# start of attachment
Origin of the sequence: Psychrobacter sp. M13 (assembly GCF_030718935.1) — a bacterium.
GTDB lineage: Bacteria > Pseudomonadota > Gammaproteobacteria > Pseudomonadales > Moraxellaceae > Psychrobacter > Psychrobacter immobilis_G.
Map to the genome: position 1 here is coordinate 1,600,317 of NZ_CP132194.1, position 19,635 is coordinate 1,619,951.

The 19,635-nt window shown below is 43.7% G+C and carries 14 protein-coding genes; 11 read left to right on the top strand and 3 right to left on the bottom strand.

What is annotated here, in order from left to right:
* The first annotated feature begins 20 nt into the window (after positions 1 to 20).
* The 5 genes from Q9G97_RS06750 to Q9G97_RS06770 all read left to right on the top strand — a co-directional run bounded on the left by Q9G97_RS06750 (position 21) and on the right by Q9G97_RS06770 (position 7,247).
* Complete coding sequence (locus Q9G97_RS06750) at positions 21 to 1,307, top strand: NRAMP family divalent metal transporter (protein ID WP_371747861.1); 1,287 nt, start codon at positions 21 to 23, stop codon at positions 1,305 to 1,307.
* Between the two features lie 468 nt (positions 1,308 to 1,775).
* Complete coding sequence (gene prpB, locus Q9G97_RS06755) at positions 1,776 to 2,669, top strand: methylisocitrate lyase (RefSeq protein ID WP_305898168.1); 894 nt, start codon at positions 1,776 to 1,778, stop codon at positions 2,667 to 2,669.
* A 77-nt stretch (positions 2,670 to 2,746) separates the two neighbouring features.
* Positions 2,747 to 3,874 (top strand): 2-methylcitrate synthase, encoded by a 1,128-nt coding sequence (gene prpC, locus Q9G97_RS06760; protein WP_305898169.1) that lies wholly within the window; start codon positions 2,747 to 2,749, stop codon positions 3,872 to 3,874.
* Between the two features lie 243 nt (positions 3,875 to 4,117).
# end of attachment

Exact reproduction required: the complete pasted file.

Origin of the sequence: Psychrobacter sp. M13 (assembly GCF_030718935.1) — a bacterium.
GTDB lineage: Bacteria > Pseudomonadota > Gammaproteobacteria > Pseudomonadales > Moraxellaceae > Psychrobacter > Psychrobacter immobilis_G.
Map to the genome: position 1 here is coordinate 1,600,317 of NZ_CP132194.1, position 19,635 is coordinate 1,619,951.

The 19,635-nt window shown below is 43.7% G+C and carries 14 protein-coding genes; 11 read left to right on the top strand and 3 right to left on the bottom strand.

What is annotated here, in order from left to right:
* The first annotated feature begins 20 nt into the window (after positions 1 to 20).
* The 5 genes from Q9G97_RS06750 to Q9G97_RS06770 all read left to right on the top strand — a co-directional run bounded on the left by Q9G97_RS06750 (position 21) and on the right by Q9G97_RS06770 (position 7,247).
* Complete coding sequence (locus Q9G97_RS06750) at positions 21 to 1,307, top strand: NRAMP family divalent metal transporter (protein ID WP_371747861.1); 1,287 nt, start codon at positions 21 to 23, stop codon at positions 1,305 to 1,307.
* Between the two features lie 468 nt (positions 1,308 to 1,775).
* Complete coding sequence (gene prpB, locus Q9G97_RS06755) at positions 1,776 to 2,669, top strand: methylisocitrate lyase (RefSeq protein ID WP_305898168.1); 894 nt, start codon at positions 1,776 to 1,778, stop codon at positions 2,667 to 2,669.
* A 77-nt stretch (positions 2,670 to 2,746) separates the two neighbouring features.
* Positions 2,747 to 3,874 (top strand): 2-methylcitrate synthase, encoded by a 1,128-nt coding sequence (gene prpC, locus Q9G97_RS06760; protein WP_305898169.1) that lies wholly within the window; start codon positions 2,747 to 2,749, stop codon positions 3,872 to 3,874.
* Between the two features lie 243 nt (positions 3,875 to 4,117).